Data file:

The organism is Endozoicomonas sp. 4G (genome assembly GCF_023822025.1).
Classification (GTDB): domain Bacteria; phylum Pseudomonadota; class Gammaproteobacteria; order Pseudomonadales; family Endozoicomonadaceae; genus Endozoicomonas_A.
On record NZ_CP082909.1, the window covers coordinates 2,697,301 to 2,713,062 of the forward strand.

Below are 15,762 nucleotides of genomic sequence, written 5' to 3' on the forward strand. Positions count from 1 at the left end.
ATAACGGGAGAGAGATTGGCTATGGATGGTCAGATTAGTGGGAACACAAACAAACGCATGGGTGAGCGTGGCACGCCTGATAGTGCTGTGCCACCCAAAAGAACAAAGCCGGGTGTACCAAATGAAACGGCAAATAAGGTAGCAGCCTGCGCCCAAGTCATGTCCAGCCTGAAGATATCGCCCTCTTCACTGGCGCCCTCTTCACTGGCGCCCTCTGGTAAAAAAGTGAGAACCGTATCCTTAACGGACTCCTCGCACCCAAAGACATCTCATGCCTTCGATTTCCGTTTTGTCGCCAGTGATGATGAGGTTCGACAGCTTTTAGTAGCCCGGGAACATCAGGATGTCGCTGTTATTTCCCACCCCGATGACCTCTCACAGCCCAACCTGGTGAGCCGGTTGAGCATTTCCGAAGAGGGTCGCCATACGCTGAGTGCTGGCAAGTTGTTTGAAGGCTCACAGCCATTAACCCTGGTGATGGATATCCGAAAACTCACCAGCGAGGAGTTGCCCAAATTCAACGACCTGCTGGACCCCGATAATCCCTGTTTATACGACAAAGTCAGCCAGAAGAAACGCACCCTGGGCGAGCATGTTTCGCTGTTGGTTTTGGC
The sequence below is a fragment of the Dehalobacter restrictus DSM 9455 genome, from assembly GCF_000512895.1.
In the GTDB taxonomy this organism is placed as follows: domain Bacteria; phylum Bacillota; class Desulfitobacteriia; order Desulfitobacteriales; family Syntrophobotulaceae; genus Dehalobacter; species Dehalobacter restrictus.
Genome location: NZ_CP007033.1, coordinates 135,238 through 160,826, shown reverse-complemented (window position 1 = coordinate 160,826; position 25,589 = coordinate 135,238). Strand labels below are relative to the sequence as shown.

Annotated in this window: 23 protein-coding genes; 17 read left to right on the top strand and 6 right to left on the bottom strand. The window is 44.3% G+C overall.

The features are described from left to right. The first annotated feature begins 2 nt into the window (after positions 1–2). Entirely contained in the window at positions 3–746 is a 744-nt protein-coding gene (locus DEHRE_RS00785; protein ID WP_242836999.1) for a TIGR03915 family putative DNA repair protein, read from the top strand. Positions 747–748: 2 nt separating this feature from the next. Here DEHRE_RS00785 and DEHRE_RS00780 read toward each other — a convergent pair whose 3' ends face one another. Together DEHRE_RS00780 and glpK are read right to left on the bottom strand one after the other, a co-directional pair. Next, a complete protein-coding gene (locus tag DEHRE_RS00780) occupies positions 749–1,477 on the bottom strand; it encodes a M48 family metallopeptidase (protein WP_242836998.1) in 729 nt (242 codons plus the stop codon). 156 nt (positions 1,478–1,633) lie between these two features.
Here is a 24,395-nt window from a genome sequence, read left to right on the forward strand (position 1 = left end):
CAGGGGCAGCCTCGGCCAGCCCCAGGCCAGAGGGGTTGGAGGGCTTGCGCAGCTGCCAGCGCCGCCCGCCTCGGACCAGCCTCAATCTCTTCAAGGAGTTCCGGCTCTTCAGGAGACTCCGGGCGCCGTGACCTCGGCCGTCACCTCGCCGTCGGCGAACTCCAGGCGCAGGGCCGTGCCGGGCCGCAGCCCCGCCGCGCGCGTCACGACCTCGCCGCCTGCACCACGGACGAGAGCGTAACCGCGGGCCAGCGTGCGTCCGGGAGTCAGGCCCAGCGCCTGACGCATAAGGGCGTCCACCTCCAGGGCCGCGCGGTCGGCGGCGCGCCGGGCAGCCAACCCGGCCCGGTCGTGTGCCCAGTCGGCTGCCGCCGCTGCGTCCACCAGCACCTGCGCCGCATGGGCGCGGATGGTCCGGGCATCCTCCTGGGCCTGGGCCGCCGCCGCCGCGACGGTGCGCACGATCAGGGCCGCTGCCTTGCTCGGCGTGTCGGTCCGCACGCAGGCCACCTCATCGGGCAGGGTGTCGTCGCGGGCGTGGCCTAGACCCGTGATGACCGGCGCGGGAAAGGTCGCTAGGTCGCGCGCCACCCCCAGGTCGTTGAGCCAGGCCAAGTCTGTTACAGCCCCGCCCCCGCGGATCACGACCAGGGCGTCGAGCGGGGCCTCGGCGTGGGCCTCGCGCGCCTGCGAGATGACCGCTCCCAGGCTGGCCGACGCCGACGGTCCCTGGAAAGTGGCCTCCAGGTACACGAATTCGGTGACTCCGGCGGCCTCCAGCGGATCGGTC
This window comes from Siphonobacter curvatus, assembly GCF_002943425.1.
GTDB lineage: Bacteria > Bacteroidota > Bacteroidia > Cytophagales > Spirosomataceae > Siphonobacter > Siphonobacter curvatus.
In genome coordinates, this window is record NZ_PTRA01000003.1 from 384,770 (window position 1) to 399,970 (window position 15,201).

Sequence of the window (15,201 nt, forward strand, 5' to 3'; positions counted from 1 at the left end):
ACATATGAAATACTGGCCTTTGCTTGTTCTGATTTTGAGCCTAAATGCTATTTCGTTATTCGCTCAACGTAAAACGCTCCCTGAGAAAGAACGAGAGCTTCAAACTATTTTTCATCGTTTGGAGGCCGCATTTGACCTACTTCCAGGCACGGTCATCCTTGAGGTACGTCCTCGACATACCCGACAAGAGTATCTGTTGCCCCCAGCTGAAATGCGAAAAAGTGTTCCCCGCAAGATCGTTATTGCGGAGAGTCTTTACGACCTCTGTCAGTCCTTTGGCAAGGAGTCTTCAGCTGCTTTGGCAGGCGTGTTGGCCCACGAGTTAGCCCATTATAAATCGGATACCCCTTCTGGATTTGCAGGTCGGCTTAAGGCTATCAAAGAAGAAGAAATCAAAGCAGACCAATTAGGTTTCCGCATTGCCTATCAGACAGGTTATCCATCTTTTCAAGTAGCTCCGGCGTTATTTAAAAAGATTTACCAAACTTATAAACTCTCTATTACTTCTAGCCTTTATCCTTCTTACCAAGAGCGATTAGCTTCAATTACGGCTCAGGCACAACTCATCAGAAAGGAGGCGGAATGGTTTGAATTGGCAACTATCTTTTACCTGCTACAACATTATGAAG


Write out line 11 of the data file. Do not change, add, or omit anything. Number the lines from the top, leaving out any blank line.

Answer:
Here is a 24,395-nt window from a genome sequence, read left to right on the forward strand (position 1 = left end):